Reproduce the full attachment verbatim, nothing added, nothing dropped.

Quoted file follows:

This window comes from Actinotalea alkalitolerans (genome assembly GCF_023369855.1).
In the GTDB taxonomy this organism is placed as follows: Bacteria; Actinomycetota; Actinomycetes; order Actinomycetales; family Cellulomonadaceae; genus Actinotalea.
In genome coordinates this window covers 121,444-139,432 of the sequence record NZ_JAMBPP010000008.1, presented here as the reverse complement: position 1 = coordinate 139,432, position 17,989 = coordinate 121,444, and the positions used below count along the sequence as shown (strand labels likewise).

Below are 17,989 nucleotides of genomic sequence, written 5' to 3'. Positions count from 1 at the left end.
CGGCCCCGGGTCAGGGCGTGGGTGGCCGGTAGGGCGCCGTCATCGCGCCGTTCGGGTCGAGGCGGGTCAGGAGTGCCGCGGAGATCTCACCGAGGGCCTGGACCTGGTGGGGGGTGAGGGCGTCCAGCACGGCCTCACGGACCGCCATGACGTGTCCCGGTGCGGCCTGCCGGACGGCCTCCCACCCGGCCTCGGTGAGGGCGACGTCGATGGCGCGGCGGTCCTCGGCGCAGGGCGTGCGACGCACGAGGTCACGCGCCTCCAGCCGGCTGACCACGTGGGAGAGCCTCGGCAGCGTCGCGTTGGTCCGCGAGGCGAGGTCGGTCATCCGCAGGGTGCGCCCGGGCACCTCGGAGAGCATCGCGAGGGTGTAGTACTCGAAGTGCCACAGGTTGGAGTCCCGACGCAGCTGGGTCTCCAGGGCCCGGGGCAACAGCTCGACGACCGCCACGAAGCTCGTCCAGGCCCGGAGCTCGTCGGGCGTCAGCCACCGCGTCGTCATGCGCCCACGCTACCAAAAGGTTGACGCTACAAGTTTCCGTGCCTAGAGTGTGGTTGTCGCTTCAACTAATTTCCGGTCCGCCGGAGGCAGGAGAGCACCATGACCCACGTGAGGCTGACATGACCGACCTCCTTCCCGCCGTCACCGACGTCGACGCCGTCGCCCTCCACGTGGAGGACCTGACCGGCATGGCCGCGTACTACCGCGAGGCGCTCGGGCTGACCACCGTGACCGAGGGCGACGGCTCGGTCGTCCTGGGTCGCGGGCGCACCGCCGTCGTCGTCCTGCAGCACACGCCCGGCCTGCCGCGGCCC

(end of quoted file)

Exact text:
This window comes from Actinotalea alkalitolerans (genome assembly GCF_023369855.1).
In the GTDB taxonomy this organism is placed as follows: Bacteria; Actinomycetota; Actinomycetes; order Actinomycetales; family Cellulomonadaceae; genus Actinotalea.
In genome coordinates this window covers 121,444-139,432 of the sequence record NZ_JAMBPP010000008.1, presented here as the reverse complement: position 1 = coordinate 139,432, position 17,989 = coordinate 121,444, and the positions used below count along the sequence as shown (strand labels likewise).

Below are 17,989 nucleotides of genomic sequence, written 5' to 3'. Positions count from 1 at the left end.
CGGCCCCGGGTCAGGGCGTGGGTGGCCGGTAGGGCGCCGTCATCGCGCCGTTCGGGTCGAGGCGGGTCAGGAGTGCCGCGGAGATCTCACCGAGGGCCTGGACCTGGTGGGGGGTGAGGGCGTCCAGCACGGCCTCACGGACCGCCATGACGTGTCCCGGTGCGGCCTGCCGGACGGCCTCCCACCCGGCCTCGGTGAGGGCGACGTCGATGGCGCGGCGGTCCTCGGCGCAGGGCGTGCGACGCACGAGGTCACGCGCCTCCAGCCGGCTGACCACGTGGGAGAGCCTCGGCAGCGTCGCGTTGGTCCGCGAGGCGAGGTCGGTCATCCGCAGGGTGCGCCCGGGCACCTCGGAGAGCATCGCGAGGGTGTAGTACTCGAAGTGCCACAGGTTGGAGTCCCGACGCAGCTGGGTCTCCAGGGCCCGGGGCAACAGCTCGACGACCGCCACGAAGCTCGTCCAGGCCCGGAGCTCGTCGGGCGTCAGCCACCGCGTCGTCATGCGCCCACGCTACCAAAAGGTTGACGCTACAAGTTTCCGTGCCTAGAGTGTGGTTGTCGCTTCAACTAATTTCCGGTCCGCCGGAGGCAGGAGAGCACCATGACCCACGTGAGGCTGACATGACCGACCTCCTTCCCGCCGTCACCGACGTCGACGCCGTCGCCCTCCACGTGGAGGACCTGACCGGCATGGCCGCGTACTACCGCGAGGCGCTCGGGCTGACCACCGTGACCGAGGGCGACGGCTCGGTCGTCCTGGGTCGCGGGCGCACCGCCGTCGTCGTCCTGCAGCACACGCCCGGCCTGCCGCGGCCC